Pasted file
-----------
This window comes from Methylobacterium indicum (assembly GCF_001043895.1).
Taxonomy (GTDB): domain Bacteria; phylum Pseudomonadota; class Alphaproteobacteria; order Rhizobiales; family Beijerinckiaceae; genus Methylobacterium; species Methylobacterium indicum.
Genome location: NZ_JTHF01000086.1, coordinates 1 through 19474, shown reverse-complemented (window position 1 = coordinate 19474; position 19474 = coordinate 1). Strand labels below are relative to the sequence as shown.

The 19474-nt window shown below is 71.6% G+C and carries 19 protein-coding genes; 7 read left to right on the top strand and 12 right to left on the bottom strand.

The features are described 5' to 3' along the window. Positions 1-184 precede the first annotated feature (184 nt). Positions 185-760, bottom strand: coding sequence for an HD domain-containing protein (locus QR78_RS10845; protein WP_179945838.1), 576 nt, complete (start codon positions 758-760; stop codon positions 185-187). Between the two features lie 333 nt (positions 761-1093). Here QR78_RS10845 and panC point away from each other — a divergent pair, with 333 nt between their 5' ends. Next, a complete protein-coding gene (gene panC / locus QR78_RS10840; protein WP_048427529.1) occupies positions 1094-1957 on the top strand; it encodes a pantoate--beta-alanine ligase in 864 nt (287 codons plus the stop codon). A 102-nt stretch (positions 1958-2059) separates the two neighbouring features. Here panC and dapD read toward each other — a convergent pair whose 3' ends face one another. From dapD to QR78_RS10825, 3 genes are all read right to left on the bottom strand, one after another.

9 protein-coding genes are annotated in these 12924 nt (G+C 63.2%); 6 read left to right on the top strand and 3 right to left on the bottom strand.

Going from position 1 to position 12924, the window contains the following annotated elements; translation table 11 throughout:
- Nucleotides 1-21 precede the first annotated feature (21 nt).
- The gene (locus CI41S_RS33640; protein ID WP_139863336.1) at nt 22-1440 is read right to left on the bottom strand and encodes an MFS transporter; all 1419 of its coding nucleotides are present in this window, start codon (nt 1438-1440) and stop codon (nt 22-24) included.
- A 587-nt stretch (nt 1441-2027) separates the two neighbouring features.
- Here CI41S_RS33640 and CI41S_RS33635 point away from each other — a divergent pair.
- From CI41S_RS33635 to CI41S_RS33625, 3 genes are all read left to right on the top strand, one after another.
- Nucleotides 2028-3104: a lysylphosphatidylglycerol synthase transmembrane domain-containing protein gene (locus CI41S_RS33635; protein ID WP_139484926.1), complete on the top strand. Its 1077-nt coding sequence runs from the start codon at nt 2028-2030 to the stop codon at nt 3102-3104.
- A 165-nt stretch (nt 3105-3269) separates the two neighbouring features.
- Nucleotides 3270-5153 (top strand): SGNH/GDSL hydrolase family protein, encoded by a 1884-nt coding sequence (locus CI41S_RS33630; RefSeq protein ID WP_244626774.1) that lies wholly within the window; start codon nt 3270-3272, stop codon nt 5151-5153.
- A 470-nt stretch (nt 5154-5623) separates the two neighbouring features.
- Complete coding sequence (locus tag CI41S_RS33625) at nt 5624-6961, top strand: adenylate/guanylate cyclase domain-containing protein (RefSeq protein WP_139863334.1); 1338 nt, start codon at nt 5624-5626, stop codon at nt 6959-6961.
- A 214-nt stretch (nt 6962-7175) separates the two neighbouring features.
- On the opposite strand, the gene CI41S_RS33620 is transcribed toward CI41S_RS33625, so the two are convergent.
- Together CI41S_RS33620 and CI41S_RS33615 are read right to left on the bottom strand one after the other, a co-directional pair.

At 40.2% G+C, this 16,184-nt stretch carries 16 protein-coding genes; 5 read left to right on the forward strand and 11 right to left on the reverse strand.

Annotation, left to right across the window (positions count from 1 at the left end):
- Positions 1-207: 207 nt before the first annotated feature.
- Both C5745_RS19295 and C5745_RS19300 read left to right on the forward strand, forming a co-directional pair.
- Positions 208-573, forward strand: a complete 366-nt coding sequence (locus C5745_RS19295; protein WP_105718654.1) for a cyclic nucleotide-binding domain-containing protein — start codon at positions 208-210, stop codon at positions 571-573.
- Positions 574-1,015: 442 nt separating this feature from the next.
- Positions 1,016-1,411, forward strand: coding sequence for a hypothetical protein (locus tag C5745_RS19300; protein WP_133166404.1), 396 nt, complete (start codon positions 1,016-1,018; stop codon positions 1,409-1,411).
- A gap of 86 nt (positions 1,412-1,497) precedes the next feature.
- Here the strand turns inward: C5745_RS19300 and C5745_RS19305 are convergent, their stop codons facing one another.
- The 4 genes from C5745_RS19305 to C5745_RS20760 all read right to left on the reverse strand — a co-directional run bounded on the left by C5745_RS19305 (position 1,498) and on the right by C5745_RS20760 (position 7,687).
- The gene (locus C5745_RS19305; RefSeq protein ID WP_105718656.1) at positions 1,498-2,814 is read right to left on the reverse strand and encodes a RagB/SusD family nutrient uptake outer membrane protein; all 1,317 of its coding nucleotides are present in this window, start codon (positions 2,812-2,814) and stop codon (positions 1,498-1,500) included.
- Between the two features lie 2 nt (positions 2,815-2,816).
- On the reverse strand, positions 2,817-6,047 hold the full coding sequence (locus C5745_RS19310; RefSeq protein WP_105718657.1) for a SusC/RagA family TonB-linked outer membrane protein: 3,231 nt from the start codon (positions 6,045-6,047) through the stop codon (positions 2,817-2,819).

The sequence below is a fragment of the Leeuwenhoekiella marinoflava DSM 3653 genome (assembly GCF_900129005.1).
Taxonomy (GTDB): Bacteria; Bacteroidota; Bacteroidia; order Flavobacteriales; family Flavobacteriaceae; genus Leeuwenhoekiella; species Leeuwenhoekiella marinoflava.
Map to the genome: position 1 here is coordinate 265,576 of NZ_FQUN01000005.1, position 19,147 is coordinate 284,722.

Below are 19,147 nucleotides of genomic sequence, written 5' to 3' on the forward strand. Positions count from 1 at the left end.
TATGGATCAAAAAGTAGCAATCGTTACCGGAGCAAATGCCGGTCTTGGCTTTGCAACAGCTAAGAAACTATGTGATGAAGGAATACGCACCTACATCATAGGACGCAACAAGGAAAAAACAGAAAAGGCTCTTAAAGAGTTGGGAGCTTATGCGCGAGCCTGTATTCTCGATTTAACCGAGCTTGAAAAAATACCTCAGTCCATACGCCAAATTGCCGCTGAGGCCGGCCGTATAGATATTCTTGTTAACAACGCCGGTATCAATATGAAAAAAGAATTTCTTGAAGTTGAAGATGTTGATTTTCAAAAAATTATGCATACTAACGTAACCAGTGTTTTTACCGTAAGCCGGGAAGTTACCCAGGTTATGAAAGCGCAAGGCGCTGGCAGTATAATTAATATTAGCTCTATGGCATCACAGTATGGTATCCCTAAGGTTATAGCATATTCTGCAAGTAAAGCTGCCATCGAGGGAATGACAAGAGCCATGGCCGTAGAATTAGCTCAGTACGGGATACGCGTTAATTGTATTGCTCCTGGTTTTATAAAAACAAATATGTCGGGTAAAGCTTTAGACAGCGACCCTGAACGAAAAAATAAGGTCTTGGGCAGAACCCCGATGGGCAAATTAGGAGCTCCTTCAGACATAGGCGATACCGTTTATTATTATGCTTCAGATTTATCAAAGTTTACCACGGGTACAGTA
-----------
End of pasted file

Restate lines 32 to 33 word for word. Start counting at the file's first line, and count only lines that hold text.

- Between the two features lie 2 nt (positions 2,815-2,816).
- On the reverse strand, positions 2,817-6,047 hold the full coding sequence (locus C5745_RS19310; RefSeq protein WP_105718657.1) for a SusC/RagA family TonB-linked outer membrane protein: 3,231 nt from the start codon (positions 6,045-6,047) through the stop codon (positions 2,817-2,819).